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I have released works with MIT licence, others with CC BY-SA, etc.

But for a specific work, I'd like to share it with Creative Commons BY-SA-NC, i.e. I don't want people who will modify/fork it to make a commercial use of it.

Can I still sell this software (or service linked to it) myself?

I read that having one "public" license (here CC BY-SA-NC) does not forbid me to re-license to other people (here, to myself!) with other conditions, since I am the author and copyright-owner of the work.

Does this apply here?

Or would the fact I do a commercial use myself break the "public" CC BY-SA-NC license of my work?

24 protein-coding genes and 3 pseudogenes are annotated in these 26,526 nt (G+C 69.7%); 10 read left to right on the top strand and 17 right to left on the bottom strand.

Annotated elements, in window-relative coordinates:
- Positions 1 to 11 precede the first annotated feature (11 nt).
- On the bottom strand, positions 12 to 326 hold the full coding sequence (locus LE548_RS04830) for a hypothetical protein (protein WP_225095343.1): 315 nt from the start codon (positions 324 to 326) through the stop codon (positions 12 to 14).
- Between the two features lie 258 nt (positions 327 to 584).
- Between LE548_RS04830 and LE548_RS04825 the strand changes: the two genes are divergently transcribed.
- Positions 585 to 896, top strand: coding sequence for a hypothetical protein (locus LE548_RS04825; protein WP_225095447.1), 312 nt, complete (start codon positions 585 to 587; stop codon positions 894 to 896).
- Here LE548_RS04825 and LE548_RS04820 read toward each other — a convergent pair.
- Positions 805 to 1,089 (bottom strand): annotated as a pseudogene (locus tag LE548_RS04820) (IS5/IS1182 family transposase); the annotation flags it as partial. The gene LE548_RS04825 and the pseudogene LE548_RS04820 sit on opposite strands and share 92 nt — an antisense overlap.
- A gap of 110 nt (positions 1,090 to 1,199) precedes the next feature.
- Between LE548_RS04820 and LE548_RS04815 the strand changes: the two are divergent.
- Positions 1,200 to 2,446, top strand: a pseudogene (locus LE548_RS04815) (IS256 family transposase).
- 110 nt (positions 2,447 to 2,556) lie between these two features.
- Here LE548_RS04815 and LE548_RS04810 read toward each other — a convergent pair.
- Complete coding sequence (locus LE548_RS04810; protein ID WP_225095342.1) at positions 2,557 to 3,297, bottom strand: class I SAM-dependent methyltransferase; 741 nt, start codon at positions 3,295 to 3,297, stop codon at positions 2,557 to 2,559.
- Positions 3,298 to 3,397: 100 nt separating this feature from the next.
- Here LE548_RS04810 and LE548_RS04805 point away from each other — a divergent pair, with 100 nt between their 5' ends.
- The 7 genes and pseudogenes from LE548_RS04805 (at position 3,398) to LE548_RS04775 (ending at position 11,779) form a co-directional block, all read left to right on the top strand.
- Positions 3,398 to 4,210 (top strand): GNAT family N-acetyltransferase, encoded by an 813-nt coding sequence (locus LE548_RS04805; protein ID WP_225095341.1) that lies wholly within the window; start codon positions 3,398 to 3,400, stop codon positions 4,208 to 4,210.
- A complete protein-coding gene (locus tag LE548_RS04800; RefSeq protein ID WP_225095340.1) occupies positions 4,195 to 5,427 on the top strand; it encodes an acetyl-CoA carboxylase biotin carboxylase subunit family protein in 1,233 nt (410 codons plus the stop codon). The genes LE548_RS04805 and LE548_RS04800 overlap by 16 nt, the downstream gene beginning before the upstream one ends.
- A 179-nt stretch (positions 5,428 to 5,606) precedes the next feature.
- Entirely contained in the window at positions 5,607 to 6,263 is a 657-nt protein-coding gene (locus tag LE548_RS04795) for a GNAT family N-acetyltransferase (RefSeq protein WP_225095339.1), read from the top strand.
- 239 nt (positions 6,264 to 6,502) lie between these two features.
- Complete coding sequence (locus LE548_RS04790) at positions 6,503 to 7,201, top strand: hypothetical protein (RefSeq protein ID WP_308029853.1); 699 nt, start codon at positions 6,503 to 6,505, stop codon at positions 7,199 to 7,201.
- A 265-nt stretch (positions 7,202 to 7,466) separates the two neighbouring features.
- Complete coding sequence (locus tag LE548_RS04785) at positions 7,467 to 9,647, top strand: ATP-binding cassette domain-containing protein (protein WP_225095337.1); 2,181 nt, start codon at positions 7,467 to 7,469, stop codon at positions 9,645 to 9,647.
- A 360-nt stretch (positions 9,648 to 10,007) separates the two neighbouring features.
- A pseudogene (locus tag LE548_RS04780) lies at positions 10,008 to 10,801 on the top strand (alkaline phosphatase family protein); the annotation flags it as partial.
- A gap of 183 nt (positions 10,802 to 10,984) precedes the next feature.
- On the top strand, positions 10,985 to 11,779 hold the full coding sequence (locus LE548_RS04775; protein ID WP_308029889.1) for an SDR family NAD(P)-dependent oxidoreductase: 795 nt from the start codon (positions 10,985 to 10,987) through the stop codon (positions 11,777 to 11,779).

Examples of open source projects having multiple licensing for the same work: Sqlite Copyright

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    Yes, you can re-license. – Theraot Nov 17 '20 at 13:43
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As long as you are the sole copyright holder, you are not bound by any license and therefor you also cannot violate a license.

This rule is what gives you the right to give a work to different people under different licenses and it also gives you the right to commercially exploit your work even when you forbid others to do likewise.

The catch is, that if you accept contributions from others, then you become bound by the license terms under which you accept the contributions. You can accept contributions under a different license than the one you use to offer your work to others, but you must have a very clear, written, agreement between you and the contributor under what license you are accepting the contribution before you can do so.

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